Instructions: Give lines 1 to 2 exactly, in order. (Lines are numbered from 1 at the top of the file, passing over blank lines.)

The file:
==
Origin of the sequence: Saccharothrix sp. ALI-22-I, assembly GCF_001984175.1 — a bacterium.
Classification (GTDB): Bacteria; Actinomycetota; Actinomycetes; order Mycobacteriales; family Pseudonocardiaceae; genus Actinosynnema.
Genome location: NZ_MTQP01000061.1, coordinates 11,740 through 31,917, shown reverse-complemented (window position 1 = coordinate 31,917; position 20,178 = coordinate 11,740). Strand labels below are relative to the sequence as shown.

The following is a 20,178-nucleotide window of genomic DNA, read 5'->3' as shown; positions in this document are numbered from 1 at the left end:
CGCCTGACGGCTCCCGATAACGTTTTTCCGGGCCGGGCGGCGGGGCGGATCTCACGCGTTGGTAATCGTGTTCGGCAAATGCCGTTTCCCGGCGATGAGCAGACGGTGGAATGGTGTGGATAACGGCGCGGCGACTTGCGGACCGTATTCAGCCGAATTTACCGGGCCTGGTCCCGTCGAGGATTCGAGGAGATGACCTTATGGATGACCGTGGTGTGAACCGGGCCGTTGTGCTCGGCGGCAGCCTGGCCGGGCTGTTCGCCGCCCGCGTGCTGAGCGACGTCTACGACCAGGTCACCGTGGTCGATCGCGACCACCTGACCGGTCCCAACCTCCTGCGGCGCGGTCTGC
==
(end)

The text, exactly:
Origin of the sequence: Saccharothrix sp. ALI-22-I, assembly GCF_001984175.1 — a bacterium.
Classification (GTDB): Bacteria; Actinomycetota; Actinomycetes; order Mycobacteriales; family Pseudonocardiaceae; genus Actinosynnema.